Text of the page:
Heart-Healthy Foods Better Than a Low-Saturated-Fat Diet

August 24, 2011

August 23, 2011 (Toronto, Ontario) — A diet rich in foods with proven heart-healthy benefits is significantly better than a diet low in saturated fat for reducing LDL-cholesterol levels in patients with hyperlipidemia, according to the results of a new study [1]. The "dietary portfolio" of cholesterol-lowering foods reduced LDL-cholesterol levels by 26 mg/dL, nearly as large a reduction as was observed in some of the earliest statin trials, according to researchers.

"The four major components of the dietary portfolio are foods that the Food and Drug Administration has recognized as being able to carry a heart-healthy claim for their ability to lower serum cholesterol levels," said lead investigator Dr David Jenkins (University of Toronto, ON). "These include soy proteins, sticky types of fibers like oats, barley, and psyllium, vegetables, viscous fibers, nuts, and plant sterols. We basically looked for ways in which these components were enriched in foods obtainable from the supermarket and encouraged people with support and help to look after themselves."

Speaking with heartwire, Jenkins said the foods included in the diet have been shown to reduce serum LDL-cholesterol levels by as much as 28% to 35%. Unknown, however, was how effective the dietary portfolio would be in real-world conditions or how effective the diet would be compared with a standard diet low in saturated fat.

Portfolio Diet vs Diet Low in Saturated Fat

Published in the August 24, 2011 issue of the Journal of the American Medical Association, the 24-week, parallel-design study included 351 patients with hyperlipidemia from four academic medical centers in Canada. Patients were randomized to one of two dietary interventions: a standard diet low in saturated fat; and the portfolio diet consisting of plant sterols, soy protein, viscous fibers, and nuts. In addition to the portfolio diet, the patients eating the heart-healthy foods received dietary advice for six months, with intensive-treatment patients receiving seven 40-minute counseling sessions and the routine-treatment portfolio patients receiving two counseling sessions.

The purpose of the different intensities of dietary counseling was to determine whether the routine dietary portfolio, which would be considered manageable by physicians in that it required just two counseling sessions, would be as effective as a more intensive treatment arm requiring multiple office visits.

Intensive therapy with the portfolio diet reduced LDL-cholesterol levels 13.8% from baseline, a reduction of 26 mg/dL (p<0.001). Similarly, patients treated with the portfolio diet who received just two counseling sessions also had significant reductions in LDL cholesterol, which was reduced 13.1% from baseline, or down 24 mg/dL. The reductions in LDL cholesterol were not statistically different in the two dietary-portfolio treatment arms.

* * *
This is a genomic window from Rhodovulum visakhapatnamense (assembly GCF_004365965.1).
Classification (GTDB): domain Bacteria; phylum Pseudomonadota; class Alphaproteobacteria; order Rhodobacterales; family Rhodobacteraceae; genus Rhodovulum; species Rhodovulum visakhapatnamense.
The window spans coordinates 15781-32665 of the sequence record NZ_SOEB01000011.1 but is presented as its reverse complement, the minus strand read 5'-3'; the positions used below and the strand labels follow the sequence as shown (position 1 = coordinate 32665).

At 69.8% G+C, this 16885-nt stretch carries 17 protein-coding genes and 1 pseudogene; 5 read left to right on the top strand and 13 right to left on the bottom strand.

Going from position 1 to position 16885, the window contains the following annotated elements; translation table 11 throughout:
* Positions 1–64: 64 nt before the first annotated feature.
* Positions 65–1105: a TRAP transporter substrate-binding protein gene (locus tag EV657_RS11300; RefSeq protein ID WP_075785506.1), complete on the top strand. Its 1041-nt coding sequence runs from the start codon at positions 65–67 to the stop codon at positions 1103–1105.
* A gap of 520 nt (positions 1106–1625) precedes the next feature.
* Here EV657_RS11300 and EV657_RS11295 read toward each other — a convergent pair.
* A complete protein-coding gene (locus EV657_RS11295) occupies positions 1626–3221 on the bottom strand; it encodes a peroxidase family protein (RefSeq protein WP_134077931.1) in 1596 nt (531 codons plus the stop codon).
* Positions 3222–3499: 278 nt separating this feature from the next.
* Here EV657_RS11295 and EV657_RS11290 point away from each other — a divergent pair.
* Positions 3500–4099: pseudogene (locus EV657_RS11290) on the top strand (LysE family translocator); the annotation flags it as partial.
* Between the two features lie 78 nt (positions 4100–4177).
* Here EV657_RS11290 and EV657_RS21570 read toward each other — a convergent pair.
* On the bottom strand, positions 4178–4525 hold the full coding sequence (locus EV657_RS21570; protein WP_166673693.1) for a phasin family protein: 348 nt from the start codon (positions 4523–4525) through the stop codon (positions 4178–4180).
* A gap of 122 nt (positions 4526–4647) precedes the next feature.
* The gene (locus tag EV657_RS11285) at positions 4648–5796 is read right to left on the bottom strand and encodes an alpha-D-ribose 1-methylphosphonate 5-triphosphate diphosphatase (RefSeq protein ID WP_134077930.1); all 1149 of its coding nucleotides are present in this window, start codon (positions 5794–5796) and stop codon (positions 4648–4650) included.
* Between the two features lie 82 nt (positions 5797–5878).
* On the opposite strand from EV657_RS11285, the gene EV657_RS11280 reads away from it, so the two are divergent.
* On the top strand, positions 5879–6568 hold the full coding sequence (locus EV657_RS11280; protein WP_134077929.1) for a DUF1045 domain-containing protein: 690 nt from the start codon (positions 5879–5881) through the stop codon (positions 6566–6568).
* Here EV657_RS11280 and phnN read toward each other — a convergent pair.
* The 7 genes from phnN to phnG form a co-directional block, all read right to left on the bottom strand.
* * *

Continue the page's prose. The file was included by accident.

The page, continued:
Overall, individuals who followed more of a plant-based diet within the dietary portfolio had the lowest reduction in LDL-cholesterol levels, noted Jenkins.

Comparatively, patients in the control arm eating a standard low-saturated-fat diet reduced their LDL cholesterol levels 3%, down 8 mg/dL from baseline. The percentage reduction in LDL cholesterol was significantly greater in both portfolio diets compared with the low-saturated-fat diet (p<0.001).

To Treat or Not to Treat With a Statin

To heartwire , Jenkins noted that patients in the study had an average LDL-cholesterol level of 171 mg/dL at baseline, so they were considered hyperlipidemic but were not taking any medication to lower their cholesterol levels. The next step for the researchers is to test the effectiveness of the heart-healthy portfolio diet in patients with increased cardiovascular risk or those taking medications to lower their LDL-cholesterol levels. The hope is that eating a diet rich in soy proteins, viscous fibers, nuts, and vegetables can incrementally add to the benefit offered by LDL-lowering medications.

"We don't regard this as the end of the line by any means in terms of where we have to go with this diet," said Jenkins. "We have to see what this diet does in combination with statins, how much of an advance we can get, and whether we can actually lower the dose of statin therapy. More important, we need to know if the diet is applied over a long period of time, do we actually see a cardiovascular-outcome benefit, initially in ultrasound and magnetic-resonance imaging of the arteries, and in the longer term, in improvements in cardiovascular events."

Jenkins added that patients in the present analysis are typically patients that cause some problems for doctors, mainly in the sense that "they can be scratching their heads" about whether or not they should be treated with a statin. These results showed that the diet can help pull patients out of a middle-risk category to one that is lower risk. For example, the diet resulted in a 10% reduction in the Framingham risk score, which is sufficient to take a patient from moderate risk to low risk, he said.


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